That changes quickly as the stories develop, and you start to see who's who, what's what, and what the motivating factor is for each of the characters.

Pattinson's character is fighting the continuous haunting of a family tragedy and his distant father (Brosnan) is a constant burden on himself and his little sister.

Brosnan, for his part, plays his part brilliantly. He's still the suave guy we all remember, but he's got a New York touch in this film, and he convincingly pulls it off. During his dinner scene in the movie, he even pulls off a 'Paulie Walnuts' chuckle while laughing at one of his own jokes.

Chris Cooper play's De Ravin's dad, who has never been able to get over his own family's tragedy, and he's nearly lost his daughter because of it.

As you may be able to surmise by reading this review, 'Remember Me' is about people, relationships, and how life can toss unsuspecting events into those relationships.


In other reviews, I've seen the to 'Remember Me' as a twist ending. While surprising, I didn't see it as a twist, rather a shocking event that fit right into what the movie was trying to capture.

Life and the people in our lives can prepare us for a lot, but it can't prepare us for everything; and the day you go, you don't want to go knowing that you didn't give your life - and the people in it - the best that you've got.

Sometimes it's worth a butt-chewing from the boss for missing that meeting so you can make your kid's spring concert, because when it's all said and done, no one's going to remember that dam meeting, but your kid will remember forever that you made the concert.

'Remember Me' gets it right.

Bear with the slow moments when you wonder where this one's going, because it picks up quick and wraps up brilliantly.

I'm glad I ran into that production guy down in Cabo, or I might have skipped this one thinking it was just another chick flick that I could avoid watching if I distracted wifey long enough while she walked past the Rs at the video store.

Again, if you haven't seen it yet, see it. And take it in; the characters, the story, and take away the life lessons that the movie so brilliantly captures.

Four and a half out of five VFC stars.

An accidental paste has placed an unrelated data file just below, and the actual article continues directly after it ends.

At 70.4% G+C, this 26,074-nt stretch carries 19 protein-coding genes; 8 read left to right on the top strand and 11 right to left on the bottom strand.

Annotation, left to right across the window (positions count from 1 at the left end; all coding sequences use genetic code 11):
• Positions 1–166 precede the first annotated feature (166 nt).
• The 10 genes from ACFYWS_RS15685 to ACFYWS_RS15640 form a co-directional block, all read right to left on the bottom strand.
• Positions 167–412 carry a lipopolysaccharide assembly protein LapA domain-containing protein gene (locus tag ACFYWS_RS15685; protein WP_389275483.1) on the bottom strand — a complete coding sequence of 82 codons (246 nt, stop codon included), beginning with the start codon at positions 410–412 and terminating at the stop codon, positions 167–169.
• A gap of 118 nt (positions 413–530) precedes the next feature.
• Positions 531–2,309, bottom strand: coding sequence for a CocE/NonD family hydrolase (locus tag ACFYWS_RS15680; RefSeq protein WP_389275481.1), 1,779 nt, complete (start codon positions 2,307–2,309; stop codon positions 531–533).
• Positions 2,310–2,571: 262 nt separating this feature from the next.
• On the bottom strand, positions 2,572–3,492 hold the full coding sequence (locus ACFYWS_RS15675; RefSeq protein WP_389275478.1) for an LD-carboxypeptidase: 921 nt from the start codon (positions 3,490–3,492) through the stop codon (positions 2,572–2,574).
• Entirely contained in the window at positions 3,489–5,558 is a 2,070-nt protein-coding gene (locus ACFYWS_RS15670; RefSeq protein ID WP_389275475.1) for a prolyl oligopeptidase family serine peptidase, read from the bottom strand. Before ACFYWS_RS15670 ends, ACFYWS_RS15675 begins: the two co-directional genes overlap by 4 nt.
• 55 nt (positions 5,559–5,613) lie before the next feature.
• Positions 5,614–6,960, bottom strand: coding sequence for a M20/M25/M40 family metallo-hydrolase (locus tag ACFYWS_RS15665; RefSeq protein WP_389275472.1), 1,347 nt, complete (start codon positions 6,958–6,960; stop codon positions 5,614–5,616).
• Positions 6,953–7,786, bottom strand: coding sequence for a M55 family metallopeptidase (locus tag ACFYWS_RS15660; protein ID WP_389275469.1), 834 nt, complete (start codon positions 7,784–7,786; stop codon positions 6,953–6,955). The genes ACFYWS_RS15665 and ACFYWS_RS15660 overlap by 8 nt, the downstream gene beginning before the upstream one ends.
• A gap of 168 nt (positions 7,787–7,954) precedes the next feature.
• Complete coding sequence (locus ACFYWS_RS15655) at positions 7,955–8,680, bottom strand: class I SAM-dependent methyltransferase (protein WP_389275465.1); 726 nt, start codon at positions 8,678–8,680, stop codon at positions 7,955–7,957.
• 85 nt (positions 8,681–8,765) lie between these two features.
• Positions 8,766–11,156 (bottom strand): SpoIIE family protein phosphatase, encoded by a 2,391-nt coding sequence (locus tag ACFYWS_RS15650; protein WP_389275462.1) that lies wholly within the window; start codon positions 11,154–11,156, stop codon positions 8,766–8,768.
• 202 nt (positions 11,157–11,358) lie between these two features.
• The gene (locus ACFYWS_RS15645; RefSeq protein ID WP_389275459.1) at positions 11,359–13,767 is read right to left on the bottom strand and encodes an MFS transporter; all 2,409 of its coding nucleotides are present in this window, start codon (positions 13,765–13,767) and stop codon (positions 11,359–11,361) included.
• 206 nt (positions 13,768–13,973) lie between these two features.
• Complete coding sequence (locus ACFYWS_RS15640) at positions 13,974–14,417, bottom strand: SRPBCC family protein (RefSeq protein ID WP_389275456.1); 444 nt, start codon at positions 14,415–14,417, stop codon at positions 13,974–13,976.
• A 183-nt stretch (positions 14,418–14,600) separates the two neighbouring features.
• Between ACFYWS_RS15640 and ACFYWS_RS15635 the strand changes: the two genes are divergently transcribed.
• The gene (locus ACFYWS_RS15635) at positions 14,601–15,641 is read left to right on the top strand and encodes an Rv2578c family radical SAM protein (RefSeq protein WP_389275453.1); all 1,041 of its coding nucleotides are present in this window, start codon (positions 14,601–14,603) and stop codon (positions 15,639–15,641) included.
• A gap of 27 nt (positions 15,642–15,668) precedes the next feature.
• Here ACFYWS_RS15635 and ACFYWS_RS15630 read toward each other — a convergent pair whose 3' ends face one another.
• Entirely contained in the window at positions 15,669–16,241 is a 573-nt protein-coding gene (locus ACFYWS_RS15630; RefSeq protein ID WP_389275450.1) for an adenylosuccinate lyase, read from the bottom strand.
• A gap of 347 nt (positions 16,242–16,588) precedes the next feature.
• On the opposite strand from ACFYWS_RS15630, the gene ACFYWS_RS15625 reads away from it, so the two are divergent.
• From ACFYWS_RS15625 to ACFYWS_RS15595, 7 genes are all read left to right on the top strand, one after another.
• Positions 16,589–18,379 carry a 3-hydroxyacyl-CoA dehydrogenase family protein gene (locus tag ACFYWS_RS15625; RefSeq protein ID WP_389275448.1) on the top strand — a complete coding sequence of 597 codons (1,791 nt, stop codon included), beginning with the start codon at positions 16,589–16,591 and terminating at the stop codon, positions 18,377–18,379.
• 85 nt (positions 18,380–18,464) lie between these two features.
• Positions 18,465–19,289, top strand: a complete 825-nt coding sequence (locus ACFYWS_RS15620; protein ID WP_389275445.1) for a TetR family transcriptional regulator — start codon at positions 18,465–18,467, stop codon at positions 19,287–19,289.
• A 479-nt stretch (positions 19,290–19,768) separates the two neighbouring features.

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Sunday, June 13, 2010

Iron Man 2, Starring Robert Downey Junior, Don Cheadle, Scarlett Johansson and Gwyneth Paltrow

They pulled out the big guns for Iron Man 2.

Aside from Downey Jr and Gwyneth Paltrow, two mainstays from the original, the cast of "2" throws Scarlett Johansson, Samuel Jackson and Mickey Rourke at us also.

The additional star studded cast support a flowing, action packed story line that doesn't let up for the two hour duration of the movie.

The main villain of this sequel is Ivan Vanko, a former Russian physicist, played by Rourke, who is bent on revenge - and of course Tony Stark is the target of his revenge. Rourke turns in a chillingly convincing portrayal of the tattoo-covered, gone-mad Vanko. Vanko shows up on scene with some pretty impressive homemade weaponry before creating his own army of drones with which to come after the hero, making for some impressive battle scenes during the climax of the movie.

Another one who steals the scenes in this flick is the Scarlett. Johansson turns in a seductive performance as Natasha Romanoff, also known as The Black Widow. Working with Nick Fury (Samuel Jackson) of SHIELD, her alter-ego Natalie Rushman works with Tony Stark, but when it comes time to play, Scarlett dons the black suit of the Black Widow and tears up the big screen and the bad guys.

Don Cheadle chimes in as Iron Man's sidekick and Tony Stark's friend, although only after first helping himself to the metal suit, and it's also worth mentioning Jon Favreau who turns in a solid and funny performance.

Aside from battling the main villain Vanko, Stark battles his own suit that is quickly contributing to his physical demise. His pending death leads him back to the booze and dressed as Iron Man his friends can't keep him from dancing and shaking in the suit.

All in all, Iron Man 2 is a worthy follow-up to the original - especially with the additional cast members - and the Marvel storyling continues to develop as Nick Fury discusses the "Avengers Initiative" with Tony - leading us into the upcoming "Thor" movie (watch the post-credit teaser).

Great for the kids, for the whole family, and better than the original.